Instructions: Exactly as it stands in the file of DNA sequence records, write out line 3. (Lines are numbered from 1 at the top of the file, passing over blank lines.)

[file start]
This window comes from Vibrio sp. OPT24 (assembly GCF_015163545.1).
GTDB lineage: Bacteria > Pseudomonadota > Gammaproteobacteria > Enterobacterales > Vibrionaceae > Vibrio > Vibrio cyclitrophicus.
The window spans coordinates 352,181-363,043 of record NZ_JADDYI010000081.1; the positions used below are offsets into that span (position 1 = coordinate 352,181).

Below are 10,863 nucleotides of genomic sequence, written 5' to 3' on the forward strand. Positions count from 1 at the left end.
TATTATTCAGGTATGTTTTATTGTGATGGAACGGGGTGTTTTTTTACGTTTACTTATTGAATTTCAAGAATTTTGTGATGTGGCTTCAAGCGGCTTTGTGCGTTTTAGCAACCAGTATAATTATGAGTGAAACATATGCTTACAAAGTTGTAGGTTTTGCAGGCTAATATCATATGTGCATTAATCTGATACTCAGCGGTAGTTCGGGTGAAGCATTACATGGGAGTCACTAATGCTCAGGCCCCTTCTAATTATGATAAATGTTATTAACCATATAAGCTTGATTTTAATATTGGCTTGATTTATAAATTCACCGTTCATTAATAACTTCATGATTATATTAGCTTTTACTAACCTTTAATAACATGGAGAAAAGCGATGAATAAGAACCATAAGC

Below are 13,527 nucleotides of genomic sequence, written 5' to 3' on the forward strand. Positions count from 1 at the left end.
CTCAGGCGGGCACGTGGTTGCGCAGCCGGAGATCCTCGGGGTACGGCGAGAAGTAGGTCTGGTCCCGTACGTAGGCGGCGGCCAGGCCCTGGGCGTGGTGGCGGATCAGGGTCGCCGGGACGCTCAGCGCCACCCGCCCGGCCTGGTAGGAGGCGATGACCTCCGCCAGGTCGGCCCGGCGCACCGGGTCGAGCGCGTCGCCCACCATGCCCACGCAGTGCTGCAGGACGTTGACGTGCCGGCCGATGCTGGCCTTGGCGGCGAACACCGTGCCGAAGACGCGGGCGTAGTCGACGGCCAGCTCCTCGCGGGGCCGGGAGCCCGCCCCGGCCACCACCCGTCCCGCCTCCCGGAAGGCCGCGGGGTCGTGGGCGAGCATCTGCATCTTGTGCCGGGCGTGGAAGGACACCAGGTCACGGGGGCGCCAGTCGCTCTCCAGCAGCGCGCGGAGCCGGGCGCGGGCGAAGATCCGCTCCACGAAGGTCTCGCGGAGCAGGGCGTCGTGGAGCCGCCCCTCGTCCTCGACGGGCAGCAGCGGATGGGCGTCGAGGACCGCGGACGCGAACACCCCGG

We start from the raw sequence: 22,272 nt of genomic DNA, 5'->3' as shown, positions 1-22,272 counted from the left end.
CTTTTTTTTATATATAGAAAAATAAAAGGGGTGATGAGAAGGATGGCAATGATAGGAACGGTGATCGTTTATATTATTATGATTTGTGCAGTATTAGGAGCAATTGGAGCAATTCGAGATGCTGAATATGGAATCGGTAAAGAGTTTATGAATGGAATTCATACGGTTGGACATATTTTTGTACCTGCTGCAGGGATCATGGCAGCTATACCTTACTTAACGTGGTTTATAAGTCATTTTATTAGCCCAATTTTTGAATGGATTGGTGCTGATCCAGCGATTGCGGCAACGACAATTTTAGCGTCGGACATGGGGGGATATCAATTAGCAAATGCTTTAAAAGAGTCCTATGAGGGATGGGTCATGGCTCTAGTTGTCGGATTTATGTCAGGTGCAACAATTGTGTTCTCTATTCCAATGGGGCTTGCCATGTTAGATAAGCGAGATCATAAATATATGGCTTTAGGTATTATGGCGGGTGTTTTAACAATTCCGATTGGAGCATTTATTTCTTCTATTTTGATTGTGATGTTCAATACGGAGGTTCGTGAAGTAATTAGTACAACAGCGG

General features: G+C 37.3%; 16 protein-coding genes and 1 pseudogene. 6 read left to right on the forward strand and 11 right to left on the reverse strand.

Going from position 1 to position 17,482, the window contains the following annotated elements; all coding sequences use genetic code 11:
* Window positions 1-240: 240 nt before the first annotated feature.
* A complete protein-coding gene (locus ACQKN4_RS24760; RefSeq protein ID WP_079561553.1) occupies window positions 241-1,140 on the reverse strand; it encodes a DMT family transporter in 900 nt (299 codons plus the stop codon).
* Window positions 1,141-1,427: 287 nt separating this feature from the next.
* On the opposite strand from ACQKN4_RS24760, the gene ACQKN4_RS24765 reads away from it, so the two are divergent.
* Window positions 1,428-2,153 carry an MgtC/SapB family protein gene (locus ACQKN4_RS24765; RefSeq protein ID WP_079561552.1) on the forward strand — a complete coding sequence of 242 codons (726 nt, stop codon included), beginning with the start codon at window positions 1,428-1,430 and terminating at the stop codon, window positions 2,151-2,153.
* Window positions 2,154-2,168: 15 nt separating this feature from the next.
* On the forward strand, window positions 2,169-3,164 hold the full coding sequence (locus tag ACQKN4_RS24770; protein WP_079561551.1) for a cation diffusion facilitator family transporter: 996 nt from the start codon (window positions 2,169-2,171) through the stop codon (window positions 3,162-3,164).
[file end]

The window spans coordinates 352,181-363,043 of record NZ_JADDYI010000081.1; the positions used below are offsets into that span (position 1 = coordinate 352,181).